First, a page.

Most Wednesdays during the year, I host an unmeeting over lunch in a cafe at the University of Canberra.
No one is obliged to come but pizza is on offer in the context of “an informal type of meeting without the rules, format or constraints of a formal meeting”. The general topic of these meetings is the observation, analysis and coaching. Some unmeetings extend to a dozen or so participants, occasionally it is a monologue with myself.
The unmeetings have their own rhythm and by being held in a public place, people join us as they pass by.
My thoughts about the unmeeting approach are informed by the Boot Room at Anfield, Mitch Albom’s Tuesdays with Morrie, and world cafes.
Last Wednesday was a delightful unmeeting lunch. There were just three of us: Mitch Mooney, Ron Smith and me. What evolved over the next two hours was the epitome of the magic of an unmeeting.
Mitch has been monitoring the Super Netball tournament and Ron was ‘fresh’ from the live coding of all 64 World Cup football games. I have been keeping an eye on both tournaments so was delighted to connect Mitch and Ron’s work.
We started by looking at Mitch’s visualisation of substitution behaviours in the 2017 and 2018 Super Netball tournaments:
We discussed Mitch’s data capture, data analysis and data visualisation approaches before exploring the coaching implications of the insights he was able to share. We spent some time talking about how patient coaches can be in their awareness of game flow but then went on to discuss reactive coaching responses.
I thought one of the great outcomes of Mitch’s work is that we can use longitudinal data to support pre-game planning and within-game decisions in the context of n > 1.
The unmeetings are also BYOD events so I added two charts from my Netball performance tracking to extend the conversation about what kind of tournament 2018 is in the context of 2017.
After crowding around my screen to view these, we started on a conversation about invasive games and the connections between them.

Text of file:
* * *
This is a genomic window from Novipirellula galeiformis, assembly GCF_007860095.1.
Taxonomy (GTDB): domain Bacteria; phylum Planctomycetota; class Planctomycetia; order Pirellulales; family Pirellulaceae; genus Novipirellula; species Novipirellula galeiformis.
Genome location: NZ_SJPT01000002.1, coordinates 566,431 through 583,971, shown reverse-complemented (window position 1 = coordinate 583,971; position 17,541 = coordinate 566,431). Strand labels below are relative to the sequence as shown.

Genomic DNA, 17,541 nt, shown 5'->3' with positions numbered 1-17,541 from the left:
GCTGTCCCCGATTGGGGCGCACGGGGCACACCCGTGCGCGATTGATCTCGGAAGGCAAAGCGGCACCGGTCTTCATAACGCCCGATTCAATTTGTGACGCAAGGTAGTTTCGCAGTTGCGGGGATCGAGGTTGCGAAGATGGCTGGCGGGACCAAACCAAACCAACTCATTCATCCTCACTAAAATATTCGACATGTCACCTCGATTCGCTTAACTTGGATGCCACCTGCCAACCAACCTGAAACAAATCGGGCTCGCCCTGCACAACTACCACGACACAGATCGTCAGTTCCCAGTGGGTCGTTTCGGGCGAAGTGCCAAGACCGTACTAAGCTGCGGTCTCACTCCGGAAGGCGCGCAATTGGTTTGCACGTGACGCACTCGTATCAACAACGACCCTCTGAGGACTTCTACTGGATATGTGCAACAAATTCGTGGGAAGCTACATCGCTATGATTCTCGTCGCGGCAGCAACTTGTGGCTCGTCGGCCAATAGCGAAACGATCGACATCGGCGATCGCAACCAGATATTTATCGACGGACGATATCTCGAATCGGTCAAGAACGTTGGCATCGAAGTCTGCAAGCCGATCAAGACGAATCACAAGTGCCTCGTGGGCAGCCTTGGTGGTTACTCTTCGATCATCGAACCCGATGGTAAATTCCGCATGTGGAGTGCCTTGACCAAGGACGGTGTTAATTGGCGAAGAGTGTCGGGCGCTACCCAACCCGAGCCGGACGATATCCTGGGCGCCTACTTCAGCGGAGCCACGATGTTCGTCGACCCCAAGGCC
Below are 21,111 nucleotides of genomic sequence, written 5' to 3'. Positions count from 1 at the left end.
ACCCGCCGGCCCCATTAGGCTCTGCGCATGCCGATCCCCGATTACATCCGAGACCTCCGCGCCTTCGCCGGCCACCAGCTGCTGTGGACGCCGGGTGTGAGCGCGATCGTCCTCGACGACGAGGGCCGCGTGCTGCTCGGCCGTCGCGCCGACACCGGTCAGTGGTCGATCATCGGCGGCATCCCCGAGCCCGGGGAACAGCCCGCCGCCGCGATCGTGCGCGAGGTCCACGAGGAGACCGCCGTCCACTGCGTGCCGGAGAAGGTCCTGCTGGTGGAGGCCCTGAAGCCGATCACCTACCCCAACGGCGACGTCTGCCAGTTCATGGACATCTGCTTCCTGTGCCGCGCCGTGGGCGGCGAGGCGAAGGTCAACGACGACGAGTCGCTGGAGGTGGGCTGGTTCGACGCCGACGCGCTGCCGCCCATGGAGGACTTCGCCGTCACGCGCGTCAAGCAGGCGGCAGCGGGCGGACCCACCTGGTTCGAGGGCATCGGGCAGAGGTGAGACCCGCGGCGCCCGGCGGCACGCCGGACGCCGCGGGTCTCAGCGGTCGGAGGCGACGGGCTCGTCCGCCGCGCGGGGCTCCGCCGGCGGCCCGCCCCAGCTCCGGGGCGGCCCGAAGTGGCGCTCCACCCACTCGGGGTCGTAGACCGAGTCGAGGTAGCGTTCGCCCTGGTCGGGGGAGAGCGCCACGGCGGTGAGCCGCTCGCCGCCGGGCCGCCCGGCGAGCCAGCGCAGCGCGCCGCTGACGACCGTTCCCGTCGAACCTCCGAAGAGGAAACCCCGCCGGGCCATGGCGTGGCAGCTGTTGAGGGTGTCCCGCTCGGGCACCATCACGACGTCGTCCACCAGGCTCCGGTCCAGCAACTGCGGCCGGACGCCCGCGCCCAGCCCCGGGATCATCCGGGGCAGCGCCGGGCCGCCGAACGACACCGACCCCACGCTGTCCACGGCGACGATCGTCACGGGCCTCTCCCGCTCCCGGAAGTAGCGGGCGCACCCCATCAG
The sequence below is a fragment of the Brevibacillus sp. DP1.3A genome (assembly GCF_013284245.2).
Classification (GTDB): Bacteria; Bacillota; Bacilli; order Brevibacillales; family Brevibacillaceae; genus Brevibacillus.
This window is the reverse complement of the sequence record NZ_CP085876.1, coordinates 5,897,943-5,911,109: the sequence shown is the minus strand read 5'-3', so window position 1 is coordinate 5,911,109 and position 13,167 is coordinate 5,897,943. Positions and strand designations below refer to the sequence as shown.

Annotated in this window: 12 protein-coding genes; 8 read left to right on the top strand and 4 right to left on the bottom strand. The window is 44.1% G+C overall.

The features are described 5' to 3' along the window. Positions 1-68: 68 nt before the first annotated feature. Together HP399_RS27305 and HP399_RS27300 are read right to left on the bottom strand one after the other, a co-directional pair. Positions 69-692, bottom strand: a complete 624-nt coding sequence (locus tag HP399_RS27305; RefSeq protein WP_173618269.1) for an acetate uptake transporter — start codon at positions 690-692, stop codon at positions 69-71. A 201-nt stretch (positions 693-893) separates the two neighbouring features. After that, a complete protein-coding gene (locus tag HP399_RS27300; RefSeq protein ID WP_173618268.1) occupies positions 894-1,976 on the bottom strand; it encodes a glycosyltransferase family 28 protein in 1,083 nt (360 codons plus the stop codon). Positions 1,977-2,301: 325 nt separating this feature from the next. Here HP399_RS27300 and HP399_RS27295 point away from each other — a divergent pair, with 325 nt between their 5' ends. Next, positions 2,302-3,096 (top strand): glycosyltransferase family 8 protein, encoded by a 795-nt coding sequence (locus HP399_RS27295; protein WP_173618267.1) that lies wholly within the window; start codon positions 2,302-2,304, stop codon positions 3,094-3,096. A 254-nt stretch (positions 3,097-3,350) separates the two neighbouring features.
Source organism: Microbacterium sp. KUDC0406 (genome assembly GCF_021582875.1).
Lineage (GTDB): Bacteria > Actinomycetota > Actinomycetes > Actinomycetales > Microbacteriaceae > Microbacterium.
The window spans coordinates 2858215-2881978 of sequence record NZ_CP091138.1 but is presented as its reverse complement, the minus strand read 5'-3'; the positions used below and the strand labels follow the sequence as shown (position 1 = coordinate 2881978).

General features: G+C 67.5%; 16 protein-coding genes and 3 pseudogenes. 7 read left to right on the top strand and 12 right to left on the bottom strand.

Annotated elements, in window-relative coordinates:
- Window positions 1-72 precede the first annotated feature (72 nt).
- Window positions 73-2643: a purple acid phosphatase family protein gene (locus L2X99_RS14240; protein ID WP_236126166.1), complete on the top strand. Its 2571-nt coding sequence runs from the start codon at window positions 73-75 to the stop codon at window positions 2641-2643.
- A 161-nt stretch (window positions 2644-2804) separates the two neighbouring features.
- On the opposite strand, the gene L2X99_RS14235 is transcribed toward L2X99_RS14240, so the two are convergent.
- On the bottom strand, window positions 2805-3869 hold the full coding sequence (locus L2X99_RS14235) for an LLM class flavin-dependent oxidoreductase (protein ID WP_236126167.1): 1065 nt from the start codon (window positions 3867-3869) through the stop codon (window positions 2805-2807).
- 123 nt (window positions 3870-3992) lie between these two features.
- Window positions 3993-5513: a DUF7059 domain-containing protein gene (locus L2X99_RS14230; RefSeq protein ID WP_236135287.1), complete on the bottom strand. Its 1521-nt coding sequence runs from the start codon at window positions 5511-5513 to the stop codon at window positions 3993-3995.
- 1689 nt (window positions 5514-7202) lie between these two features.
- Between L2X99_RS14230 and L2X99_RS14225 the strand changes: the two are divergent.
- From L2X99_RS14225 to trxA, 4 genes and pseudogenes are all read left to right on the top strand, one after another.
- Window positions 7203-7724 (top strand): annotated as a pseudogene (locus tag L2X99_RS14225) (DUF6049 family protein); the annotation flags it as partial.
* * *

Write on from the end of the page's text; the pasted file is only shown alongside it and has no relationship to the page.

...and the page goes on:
Whilst Ron was sorting out his computer, we talked about Horst Wein and his involvement with hockey, football and other sports. Ron had hosted a visit by Horst to Malaysia and so we were treated to a first hand account of Horst’s coaching.
We then moved on to Ron’s real-time coding of all 169 World Cup goals from the 2018 tournament. He showed us his timeline:
And his csv file:
After Ron’s explanation of his observations we concluded our conversation with contemplation of transition play in football and netball. This involved addressing what I have come to call the Smith Binary.
Ron’s analysis of goal scoring in open play is defined by a profound basic principle: are there more of our players than opponents in front of me? Yes triggers a transition play that results in a shot at goal within 12 seconds. No triggers a decision about possession retention that will ultimately result in a ball played behind a defender to create a goal scoring opportunity.
We discussed how this binary is manifested in netball.
We had also consumed two large pizzas!
I have asked Mitch’s and Ron’s permissions to share this unmeeting. I have done so in part to celebrate their wisdom and also to promote unmeetings as a most convivial way to have inclusive conversations.
Whilst writing this post I thought about one of Morrie Schwartz’s observations shared by Mitch Albom:
The truth is, part of me is every age. I’m a three-year-old, I’m a five-year-old, I’m a thirty-seven-year-old, I’m a fifty-year-old. I’ve been through all of them, and I know what it’s like. I delight in being a child when it’s appropriate to be a child. I delight in being a wise old man when it’s appropriate to be a wise old man. Think of all I can be! I am every age, up to my own.
… and believe that unmeetings give all of us this opportunity.